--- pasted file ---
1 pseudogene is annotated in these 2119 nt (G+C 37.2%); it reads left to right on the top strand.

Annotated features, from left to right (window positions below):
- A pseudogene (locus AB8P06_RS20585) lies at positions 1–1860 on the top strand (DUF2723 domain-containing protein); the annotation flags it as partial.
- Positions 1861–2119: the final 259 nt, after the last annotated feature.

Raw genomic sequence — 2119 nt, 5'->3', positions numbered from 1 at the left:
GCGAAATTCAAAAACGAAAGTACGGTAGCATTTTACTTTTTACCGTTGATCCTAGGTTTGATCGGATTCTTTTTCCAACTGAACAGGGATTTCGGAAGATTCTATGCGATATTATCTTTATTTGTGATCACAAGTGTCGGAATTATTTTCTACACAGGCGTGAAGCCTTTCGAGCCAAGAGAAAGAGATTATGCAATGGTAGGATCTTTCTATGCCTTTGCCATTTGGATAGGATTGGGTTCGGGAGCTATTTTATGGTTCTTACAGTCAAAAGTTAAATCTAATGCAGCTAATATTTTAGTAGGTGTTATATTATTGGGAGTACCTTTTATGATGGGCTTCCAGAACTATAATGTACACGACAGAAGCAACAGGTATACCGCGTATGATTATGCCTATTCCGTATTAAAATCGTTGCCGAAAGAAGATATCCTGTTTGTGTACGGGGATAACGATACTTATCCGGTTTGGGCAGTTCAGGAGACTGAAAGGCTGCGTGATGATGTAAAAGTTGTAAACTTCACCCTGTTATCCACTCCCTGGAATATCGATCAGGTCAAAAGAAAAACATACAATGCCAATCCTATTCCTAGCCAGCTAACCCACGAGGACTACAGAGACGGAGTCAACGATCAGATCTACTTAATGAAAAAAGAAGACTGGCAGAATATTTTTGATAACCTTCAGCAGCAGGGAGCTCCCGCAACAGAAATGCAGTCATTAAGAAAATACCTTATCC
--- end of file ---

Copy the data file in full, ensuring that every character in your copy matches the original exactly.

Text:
1 pseudogene is annotated in these 2119 nt (G+C 37.2%); it reads left to right on the top strand.

Annotated features, from left to right (window positions below):
- A pseudogene (locus AB8P06_RS20585) lies at positions 1–1860 on the top strand (DUF2723 domain-containing protein); the annotation flags it as partial.
- Positions 1861–2119: the final 259 nt, after the last annotated feature.

Raw genomic sequence — 2119 nt, 5'->3', positions numbered from 1 at the left:
GCGAAATTCAAAAACGAAAGTACGGTAGCATTTTACTTTTTACCGTTGATCCTAGGTTTGATCGGATTCTTTTTCCAACTGAACAGGGATTTCGGAAGATTCTATGCGATATTATCTTTATTTGTGATCACAAGTGTCGGAATTATTTTCTACACAGGCGTGAAGCCTTTCGAGCCAAGAGAAAGAGATTATGCAATGGTAGGATCTTTCTATGCCTTTGCCATTTGGATAGGATTGGGTTCGGGAGCTATTTTATGGTTCTTACAGTCAAAAGTTAAATCTAATGCAGCTAATATTTTAGTAGGTGTTATATTATTGGGAGTACCTTTTATGATGGGCTTCCAGAACTATAATGTACACGACAGAAGCAACAGGTATACCGCGTATGATTATGCCTATTCCGTATTAAAATCGTTGCCGAAAGAAGATATCCTGTTTGTGTACGGGGATAACGATACTTATCCGGTTTGGGCAGTTCAGGAGACTGAAAGGCTGCGTGATGATGTAAAAGTTGTAAACTTCACCCTGTTATCCACTCCCTGGAATATCGATCAGGTCAAAAGAAAAACATACAATGCCAATCCTATTCCTAGCCAGCTAACCCACGAGGACTACAGAGACGGAGTCAACGATCAGATCTACTTAATGAAAAAAGAAGACTGGCAGAATATTTTTGATAACCTTCAGCAGCAGGGAGCTCCCGCAACAGAAATGCAGTCATTAAGAAAATACCTTATCC